Republicans voted in 21 states yesterday on Super Tuesday, with the moderate Sen. John McCain steadily motoring on toward the nomination, while former Baptist minister Mike Huckabee surprised in the South and conservative Mitt Romney disappointed.
On the Democratic side, liberal Sen. Barack Obama and Sen. Hillary Clinton fought to a rough draw over 22 states, leaving the race very much up in the air.
Properly, much of the coverage in Wednesday's Times discussed the split among conservative voters between McCain and Romney (and Huckabee). Yet the paper almost completely avoided ideological underpinnings when discussing the two liberals running on the Democratic side - even though Barack Obama was just named the most liberal voting record in the Senate in 2007 by the respected National Journal . Hillary also shifted to the left in 2007.
The Times' full-page state-by-state rundown of races, "With Issues of War and Peace on Their Minds, Voters Make Choices" (which I can't locate online) was split into two columns, Republican and Democrats, focusing on the outcomes in eight states as seen through the Times' exit polling. While the GOP side featured a scattering of ten "conservative" labels, the Democratic side of the ledger contained one lonely reference to Obama "running strongly among...liberals." Even that was balanced by one about Democratic voters "who described themselves as 'somewhat conservative.'"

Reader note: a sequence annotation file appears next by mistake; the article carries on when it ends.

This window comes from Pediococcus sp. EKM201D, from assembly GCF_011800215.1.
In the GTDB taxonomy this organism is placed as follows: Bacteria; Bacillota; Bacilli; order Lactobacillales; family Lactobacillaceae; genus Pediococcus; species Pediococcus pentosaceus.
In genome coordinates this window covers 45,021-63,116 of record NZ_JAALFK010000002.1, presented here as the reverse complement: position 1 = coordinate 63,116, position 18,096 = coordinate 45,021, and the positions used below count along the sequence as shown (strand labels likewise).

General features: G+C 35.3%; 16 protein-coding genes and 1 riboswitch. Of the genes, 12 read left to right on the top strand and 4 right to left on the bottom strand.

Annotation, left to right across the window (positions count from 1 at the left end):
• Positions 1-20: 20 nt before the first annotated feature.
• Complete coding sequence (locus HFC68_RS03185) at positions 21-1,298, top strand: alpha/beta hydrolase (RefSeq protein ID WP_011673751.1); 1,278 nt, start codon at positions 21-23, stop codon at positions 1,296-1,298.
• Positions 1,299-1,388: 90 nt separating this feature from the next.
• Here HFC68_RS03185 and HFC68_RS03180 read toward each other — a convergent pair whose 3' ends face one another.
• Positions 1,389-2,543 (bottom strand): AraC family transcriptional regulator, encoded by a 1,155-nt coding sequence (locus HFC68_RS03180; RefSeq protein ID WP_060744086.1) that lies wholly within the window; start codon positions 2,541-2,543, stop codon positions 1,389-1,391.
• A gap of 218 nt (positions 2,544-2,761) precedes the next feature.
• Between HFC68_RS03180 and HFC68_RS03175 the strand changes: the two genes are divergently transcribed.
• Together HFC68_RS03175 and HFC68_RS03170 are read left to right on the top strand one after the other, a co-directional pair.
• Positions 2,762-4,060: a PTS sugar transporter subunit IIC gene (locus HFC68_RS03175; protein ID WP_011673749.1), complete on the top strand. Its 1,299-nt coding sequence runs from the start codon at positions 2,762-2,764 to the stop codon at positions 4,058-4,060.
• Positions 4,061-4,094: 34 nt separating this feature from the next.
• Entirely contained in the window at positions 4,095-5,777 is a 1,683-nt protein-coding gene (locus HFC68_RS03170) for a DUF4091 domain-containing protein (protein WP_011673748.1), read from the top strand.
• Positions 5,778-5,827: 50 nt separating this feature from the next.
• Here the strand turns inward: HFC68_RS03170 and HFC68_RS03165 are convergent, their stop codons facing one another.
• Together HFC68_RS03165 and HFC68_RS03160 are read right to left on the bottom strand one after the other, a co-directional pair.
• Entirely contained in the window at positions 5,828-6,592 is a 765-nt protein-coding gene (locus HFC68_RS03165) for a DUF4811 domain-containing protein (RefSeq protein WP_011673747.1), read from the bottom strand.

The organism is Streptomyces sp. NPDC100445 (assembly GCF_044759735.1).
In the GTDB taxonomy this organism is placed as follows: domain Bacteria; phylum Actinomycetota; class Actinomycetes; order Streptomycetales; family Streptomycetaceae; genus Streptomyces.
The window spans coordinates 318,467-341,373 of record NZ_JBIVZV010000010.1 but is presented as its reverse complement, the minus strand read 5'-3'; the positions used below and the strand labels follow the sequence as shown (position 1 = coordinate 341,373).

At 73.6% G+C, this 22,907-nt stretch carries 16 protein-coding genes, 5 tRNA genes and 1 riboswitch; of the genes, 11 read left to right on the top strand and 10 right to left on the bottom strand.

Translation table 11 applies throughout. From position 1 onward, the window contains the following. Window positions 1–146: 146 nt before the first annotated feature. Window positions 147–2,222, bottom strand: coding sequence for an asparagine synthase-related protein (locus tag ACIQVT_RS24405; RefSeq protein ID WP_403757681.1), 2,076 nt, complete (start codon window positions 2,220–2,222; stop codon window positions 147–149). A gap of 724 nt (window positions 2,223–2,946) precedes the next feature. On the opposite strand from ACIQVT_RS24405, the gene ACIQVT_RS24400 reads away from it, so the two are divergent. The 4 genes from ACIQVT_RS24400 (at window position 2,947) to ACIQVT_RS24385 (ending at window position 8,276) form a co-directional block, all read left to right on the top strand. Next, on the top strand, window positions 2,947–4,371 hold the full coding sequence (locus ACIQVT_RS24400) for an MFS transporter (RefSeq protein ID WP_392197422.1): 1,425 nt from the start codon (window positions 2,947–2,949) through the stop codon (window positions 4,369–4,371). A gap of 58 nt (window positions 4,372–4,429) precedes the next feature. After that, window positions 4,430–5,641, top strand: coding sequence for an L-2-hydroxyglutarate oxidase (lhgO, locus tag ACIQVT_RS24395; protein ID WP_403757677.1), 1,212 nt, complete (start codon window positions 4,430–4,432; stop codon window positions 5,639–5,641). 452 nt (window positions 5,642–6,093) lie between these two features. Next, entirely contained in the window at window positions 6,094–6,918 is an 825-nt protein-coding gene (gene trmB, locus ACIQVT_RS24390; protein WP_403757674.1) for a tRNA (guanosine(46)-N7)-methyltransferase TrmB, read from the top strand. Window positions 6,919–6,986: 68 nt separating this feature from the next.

Even when given an ideal opening to discuss the liberal bent of Democratic primary voters, the Times passed - as reporter David Chen did in his report on the Connecticut primary - "Obama takes Connecticut, Helped by Lamont Voters." No liberal labels for either Obama or the ultra-liberal Ned Lamont, who won the Democratic Senate primary in 2006 but lost to Democrat Sen. Joe Lieberman in the general election.
By contrast, a story by Michael Luo and Adam Nossiter, "As Romney Falters in Republican Race, Huckabee's Drive Gathers Momentum" discussed "conservative voters" and "very conservative voters." Elisabeth Bumiller and David Kirkpatrick's "Luck and Defiance Rescued Limping McCain Campaign" had four "conservative" labels.
A Michael Powell article on the same page about Hillary's successful Northeast campaign had no liberal labels, dividing the party instead into "blue-collar" voters and by sex and race - no liberal ideology here. But Powell did note that Romney and Huckabee had "sounded resolutely conservative messages."